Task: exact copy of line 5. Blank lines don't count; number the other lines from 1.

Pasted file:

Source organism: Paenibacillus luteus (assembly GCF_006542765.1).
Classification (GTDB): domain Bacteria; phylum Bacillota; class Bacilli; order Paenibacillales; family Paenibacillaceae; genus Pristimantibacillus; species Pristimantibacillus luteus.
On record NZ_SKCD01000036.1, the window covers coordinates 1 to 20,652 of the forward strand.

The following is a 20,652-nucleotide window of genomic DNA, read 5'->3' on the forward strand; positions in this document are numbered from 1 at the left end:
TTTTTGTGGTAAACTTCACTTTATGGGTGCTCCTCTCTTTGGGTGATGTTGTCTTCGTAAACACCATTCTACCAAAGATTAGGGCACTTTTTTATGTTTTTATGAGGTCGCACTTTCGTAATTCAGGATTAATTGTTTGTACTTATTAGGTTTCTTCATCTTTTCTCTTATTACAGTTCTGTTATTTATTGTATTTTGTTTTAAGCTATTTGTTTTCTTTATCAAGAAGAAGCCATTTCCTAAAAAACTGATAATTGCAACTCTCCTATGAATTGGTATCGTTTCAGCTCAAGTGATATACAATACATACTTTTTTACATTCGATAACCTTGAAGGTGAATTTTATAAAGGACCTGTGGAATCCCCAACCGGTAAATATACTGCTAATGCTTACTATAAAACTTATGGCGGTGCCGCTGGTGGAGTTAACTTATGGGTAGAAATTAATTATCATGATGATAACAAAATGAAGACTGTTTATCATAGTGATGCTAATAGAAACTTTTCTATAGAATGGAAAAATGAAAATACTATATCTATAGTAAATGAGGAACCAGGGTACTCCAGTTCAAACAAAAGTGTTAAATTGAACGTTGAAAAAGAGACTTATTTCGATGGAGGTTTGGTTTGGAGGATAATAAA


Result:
TTTTTGTGGTAAACTTCACTTTATGGGTGCTCCTCTCTTTGGGTGATGTTGTCTTCGTAAACACCATTCTACCAAAGATTAGGGCACTTTTTTATGTTTTTATGAGGTCGCACTTTCGTAATTCAGGATTAATTGTTTGTACTTATTAGGTTTCTTCATCTTTTCTCTTATTACAGTTCTGTTATTTATTGTATTTTGTTTTAAGCTATTTGTTTTCTTTATCAAGAAGAAGCCATTTCCTAAAAAACTGATAATTGCAACTCTCCTATGAATTGGTATCGTTTCAGCTCAAGTGATATACAATACATACTTTTTTACATTCGATAACCTTGAAGGTGAATTTTATAAAGGACCTGTGGAATCCCCAACCGGTAAATATACTGCTAATGCTTACTATAAAACTTATGGCGGTGCCGCTGGTGGAGTTAACTTATGGGTAGAAATTAATTATCATGATGATAACAAAATGAAGACTGTTTATCATAGTGATGCTAATAGAAACTTTTCTATAGAATGGAAAAATGAAAATACTATATCTATAGTAAATGAGGAACCAGGGTACTCCAGTTCAAACAAAAGTGTTAAATTGAACGTTGAAAAAGAGACTTATTTCGATGGAGGTTTGGTTTGGAGGATAATAAA